Dad's Camera (Hardcover)

By Ross Watkins, Liz Anelli (Illustrator)

Candlewick, 9781536201383, 40pp.

Publication Date: October 9, 2018

List Price: 16.99*
* Individual store prices may vary.

Description

A moving portrayal of love and loss captures who — and what — we leave behind once we’re gone.

One day Dad comes home with one of those old cameras, the kind that uses film. But he doesn’t take photos of the regular things people photograph. He takes pictures of his keys, his coffee cup, the objects scattered on his desk. He starts doing a lot of things that are hard to understand, like putting items that belong in the fridge in the cupboard and ones that belong in the cupboard in the fridge. In a sensitive, touching tale about losing a family member to a terminal illness, Ross Watkins and Liz Anelli prove that love is the one thing that can never be forgotten.


About the Author

Ross Watkins is an author and illustrator for both children and adults. His work has been published internationally. In 2011, he was short-listed for the Queensland Premier's Literary Award for Emerging Queensland Authors. He teaches creative writing on Australia's Sunshine Coast.

Liz Anelli is the illustrator of numerous books for children, including Desert Lake by Pamela Freeman and Maddie’s First Day by Penny Matthews, both of which were published by Walker Books Australia. Originally from Essex, England, Liz Anelli now lives in New South Wales, Australia.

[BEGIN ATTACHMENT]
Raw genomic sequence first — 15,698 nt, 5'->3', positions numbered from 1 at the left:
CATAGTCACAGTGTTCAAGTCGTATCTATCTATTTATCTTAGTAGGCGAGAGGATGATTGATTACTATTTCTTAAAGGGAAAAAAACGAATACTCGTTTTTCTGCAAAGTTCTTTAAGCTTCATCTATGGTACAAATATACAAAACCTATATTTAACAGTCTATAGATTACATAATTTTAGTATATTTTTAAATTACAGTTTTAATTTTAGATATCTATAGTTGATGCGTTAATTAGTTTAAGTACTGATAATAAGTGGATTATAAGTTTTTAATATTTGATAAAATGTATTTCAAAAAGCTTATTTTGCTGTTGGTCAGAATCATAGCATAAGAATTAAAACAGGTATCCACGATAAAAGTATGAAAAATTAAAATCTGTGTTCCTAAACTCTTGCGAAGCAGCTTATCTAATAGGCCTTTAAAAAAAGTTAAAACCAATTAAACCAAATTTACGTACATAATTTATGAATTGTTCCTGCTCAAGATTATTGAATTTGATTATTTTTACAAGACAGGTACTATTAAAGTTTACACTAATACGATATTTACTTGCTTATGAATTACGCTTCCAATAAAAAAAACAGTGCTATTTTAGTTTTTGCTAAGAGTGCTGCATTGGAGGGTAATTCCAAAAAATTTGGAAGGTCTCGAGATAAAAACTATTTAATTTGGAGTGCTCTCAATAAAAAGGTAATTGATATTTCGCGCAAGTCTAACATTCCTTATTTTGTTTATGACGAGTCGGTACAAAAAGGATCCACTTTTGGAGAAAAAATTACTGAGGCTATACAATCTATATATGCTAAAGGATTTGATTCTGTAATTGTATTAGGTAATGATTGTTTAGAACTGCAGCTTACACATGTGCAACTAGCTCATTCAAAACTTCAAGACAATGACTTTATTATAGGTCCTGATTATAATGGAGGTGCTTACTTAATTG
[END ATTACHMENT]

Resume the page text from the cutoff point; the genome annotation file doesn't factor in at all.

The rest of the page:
Praise For Dad's Camera

Done in a primary palette, the impressionistic illustrations have energy and appeal and are tasteful, raw, and emotional...As readers experience uncertainty, Watkins opens the door to discussion, making this an opportunity for dialogue about an illness that touches the lives of so many today.
—Kirkus Reviews

Front endpapers display a gallery of family photos, while the back endpapers show the pictures the son takes with Dad's camera, demonstrating the touching way he carries on his father's memory. A bittersweet book about illness, mourning, and grief that movingly emphasizes the importance of remembrance.
—Booklist